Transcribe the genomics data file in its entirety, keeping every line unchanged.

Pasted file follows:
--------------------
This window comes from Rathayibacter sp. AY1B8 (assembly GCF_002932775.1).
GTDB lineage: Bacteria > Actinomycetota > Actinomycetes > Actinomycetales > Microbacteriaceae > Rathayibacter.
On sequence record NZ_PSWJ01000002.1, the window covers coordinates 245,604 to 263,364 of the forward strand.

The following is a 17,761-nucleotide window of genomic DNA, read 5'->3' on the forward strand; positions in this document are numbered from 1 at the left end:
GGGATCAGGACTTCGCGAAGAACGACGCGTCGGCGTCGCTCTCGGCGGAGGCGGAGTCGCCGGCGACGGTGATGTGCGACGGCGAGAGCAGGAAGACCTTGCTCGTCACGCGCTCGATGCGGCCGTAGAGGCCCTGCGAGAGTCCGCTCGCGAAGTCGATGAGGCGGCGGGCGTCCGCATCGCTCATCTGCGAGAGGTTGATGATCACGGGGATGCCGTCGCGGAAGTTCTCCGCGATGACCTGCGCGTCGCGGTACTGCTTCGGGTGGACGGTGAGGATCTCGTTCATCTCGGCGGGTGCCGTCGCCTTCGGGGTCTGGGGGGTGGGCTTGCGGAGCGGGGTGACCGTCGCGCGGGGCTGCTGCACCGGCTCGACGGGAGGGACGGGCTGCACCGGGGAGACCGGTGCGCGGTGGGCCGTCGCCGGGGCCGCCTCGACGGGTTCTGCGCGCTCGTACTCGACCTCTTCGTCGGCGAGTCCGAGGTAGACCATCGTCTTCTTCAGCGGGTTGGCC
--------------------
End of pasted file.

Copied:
This window comes from Rathayibacter sp. AY1B8 (assembly GCF_002932775.1).
GTDB lineage: Bacteria > Actinomycetota > Actinomycetes > Actinomycetales > Microbacteriaceae > Rathayibacter.
On sequence record NZ_PSWJ01000002.1, the window covers coordinates 245,604 to 263,364 of the forward strand.

The following is a 17,761-nucleotide window of genomic DNA, read 5'->3' on the forward strand; positions in this document are numbered from 1 at the left end:
GGGATCAGGACTTCGCGAAGAACGACGCGTCGGCGTCGCTCTCGGCGGAGGCGGAGTCGCCGGCGACGGTGATGTGCGACGGCGAGAGCAGGAAGACCTTGCTCGTCACGCGCTCGATGCGGCCGTAGAGGCCCTGCGAGAGTCCGCTCGCGAAGTCGATGAGGCGGCGGGCGTCCGCATCGCTCATCTGCGAGAGGTTGATGATCACGGGGATGCCGTCGCGGAAGTTCTCCGCGATGACCTGCGCGTCGCGGTACTGCTTCGGGTGGACGGTGAGGATCTCGTTCATCTCGGCGGGTGCCGTCGCCTTCGGGGTCTGGGGGGTGGGCTTGCGGAGCGGGGTGACCGTCGCGCGGGGCTGCTGCACCGGCTCGACGGGAGGGACGGGCTGCACCGGGGAGACCGGTGCGCGGTGGGCCGTCGCCGGGGCCGCCTCGACGGGTTCTGCGCGCTCGTACTCGACCTCTTCGTCGGCGAGTCCGAGGTAGACCATCGTCTTCTTCAGCGGGTTGGCC